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. Last Updated: 07/27/2016

'Conflict resolution'

When we last left our heroes, at least some of them, they were embroiled in conflict. There was conflict between Pete and his mother, whom he accused of infidelity -- with good reason. There was conflict between Pete and Lena, who accused him -- with good reason -- of being a liar and a user.

There was conflict between Pete and his lawyer, who thought -- with good reason -- that Pete was getting himself into ever more trouble. There was conflict between the lawyer and his ex-wife Tanya, because there is always good reason for conflict between former spouses.

How do we struggle out of a fight like that? Well, we could place our faith in disaster, natural or man-made. There could be a gas explosion and the building would collapse, burying all conflict. But, this being the Metropol, it would seem less than plausible. Or there could be a deadly hurricane that would cause all five to huddle together in sudden peace and love, but who's ever heard of a hurricane in Moscow? If we wanted to go for something drastic, Pete's father could burst into the hotel room, causing a surge of loving remorse in his philandering wife.

But that would be a bit too much.

What actually happened was that the door opened and in walked the man in the seersucker suit, the former Soviet ambassador to London and one of Pete's Viagra buyers. "I realized where I'd seen your face," he said to Pete. "I would like to speak with you." He gave Pete a meaningful look, then turned to the others with a mildly pleading look.

"I'm his lawyer," Mikhail Mikhaylovich responded immediately.

"I'm his manager," Tanya Mikhaylovich added.

"I'm his mother," Nancy Singer inserted.

"I'm his fiancee," stated Lena.

"We're not leaving," Tanya concluded.

"Well, glad to make your acquaintance," Mr. Seersucker smiled.

"I realized I'd seen your picture in connection with the spying story," Mr. Seersucker began. "The whole story is exceedingly clear to me."

Mikhail Mikhaylovich leaned forward. The attentive reader will remember that he long ago figured out how Pete must have ended up facing espionage charges. Pete, however, wanted none of it: He preferred to think the Russians decided to levy charges against him because he seemed to know too much, and this was simply thanks to his situation.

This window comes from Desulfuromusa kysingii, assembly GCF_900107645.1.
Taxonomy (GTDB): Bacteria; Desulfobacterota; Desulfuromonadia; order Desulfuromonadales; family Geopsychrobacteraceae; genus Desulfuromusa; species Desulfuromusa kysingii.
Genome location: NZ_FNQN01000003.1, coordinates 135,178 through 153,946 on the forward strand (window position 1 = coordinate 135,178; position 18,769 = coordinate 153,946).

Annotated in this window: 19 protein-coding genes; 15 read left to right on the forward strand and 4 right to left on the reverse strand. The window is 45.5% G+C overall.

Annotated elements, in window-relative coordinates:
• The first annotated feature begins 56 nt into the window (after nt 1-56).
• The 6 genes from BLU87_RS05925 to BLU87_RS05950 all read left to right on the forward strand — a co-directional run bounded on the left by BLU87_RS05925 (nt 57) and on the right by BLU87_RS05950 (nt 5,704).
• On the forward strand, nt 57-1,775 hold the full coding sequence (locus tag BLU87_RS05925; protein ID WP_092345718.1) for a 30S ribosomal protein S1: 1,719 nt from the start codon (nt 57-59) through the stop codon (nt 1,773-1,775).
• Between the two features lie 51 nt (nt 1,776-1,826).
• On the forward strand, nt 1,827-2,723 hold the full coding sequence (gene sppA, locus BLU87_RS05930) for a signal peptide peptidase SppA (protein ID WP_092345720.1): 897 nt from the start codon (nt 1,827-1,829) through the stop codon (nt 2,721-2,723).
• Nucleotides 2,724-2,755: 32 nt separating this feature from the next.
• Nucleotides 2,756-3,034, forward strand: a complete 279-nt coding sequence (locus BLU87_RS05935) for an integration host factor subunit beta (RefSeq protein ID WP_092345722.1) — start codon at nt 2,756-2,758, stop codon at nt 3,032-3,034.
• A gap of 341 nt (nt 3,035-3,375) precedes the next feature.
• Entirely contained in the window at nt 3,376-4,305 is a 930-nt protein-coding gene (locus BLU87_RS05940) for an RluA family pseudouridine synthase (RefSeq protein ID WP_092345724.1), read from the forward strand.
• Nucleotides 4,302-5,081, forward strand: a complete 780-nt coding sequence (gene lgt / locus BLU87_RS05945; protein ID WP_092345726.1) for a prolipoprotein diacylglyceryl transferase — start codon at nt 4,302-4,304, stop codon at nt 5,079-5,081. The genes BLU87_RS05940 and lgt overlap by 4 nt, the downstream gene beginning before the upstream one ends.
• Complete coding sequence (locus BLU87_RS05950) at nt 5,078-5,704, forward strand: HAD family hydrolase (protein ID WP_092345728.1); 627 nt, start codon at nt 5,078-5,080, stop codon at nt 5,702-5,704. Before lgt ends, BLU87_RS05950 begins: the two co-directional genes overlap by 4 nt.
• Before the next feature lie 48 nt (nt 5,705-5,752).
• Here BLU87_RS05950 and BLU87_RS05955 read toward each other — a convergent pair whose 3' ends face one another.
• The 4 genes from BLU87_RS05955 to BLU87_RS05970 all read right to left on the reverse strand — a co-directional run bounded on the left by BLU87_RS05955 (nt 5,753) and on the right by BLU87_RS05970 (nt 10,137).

"Would you mind introducing yourself?" Nancy Singer interjected. "I mean, now that you've made our acquaintance?"

"Oh, I'm so sorry," said Mr. Seersucker. "My name is Andreis Vladimirovich Petrovsky. Retired ambassador. May I continue?"

"Go on," said the magnanimous Nancy Singer.

"Very well. Here is what happened, I believe. Peter, you were writing for an English-language edition of a Russian magazine, right?"


"Well. That's a godsend to the people who prepare embassy press digests. Many of them don't have a very good command of Russian, but here they have the Russian media presenting its views in English."

"OK," Pete allowed. This was not yet very threatening.

"Russian counterintelligence loves these digests and all sorts of other documents that are produced by embassy analysts. They are easy to obtain, and they appear to give a glimpse of the embassy's views. So they start to collect these things."

"OK," Pete responded, somewhat less confidently this time.

"When your articles started appearing, they caused a bit of a stir. They were so outrageously naive and ill-informed, they made people think the author must know something they didn't"

"Oh," said Pete.

"They were passed around in counterintelligence circles, the counterintelligence community, as you Americans might say, and whatever is hot like that usually draws attention from the White House."

"The White House?" Pete squeaked incredulously.

"The Russian White House, Peter."


"And the Kremlin. And this is how you ended up inventing Prime Minister Kiriyenko. And becoming a 'spy.'"


"Listen, getting the FSB to drop a case is usually a lost cause. But I think I can talk to my friends at the Foreign Ministry and make them aware of what an embarrassing scandal this could become, especially on the eve of the summit, especially, if you forgive my saying so, in light of your close relationship to the United States ambassador."

And this was when Pete Singer's father suddenly burst into the room.

Just kidding. Actually, this is when Lena addressed the man in the seersucker suit: "Mr. Petrovsky, I have wanted to speak with you for a long time. Pete, I think that what this man has just proposed is the least he can do for our family. He owes us."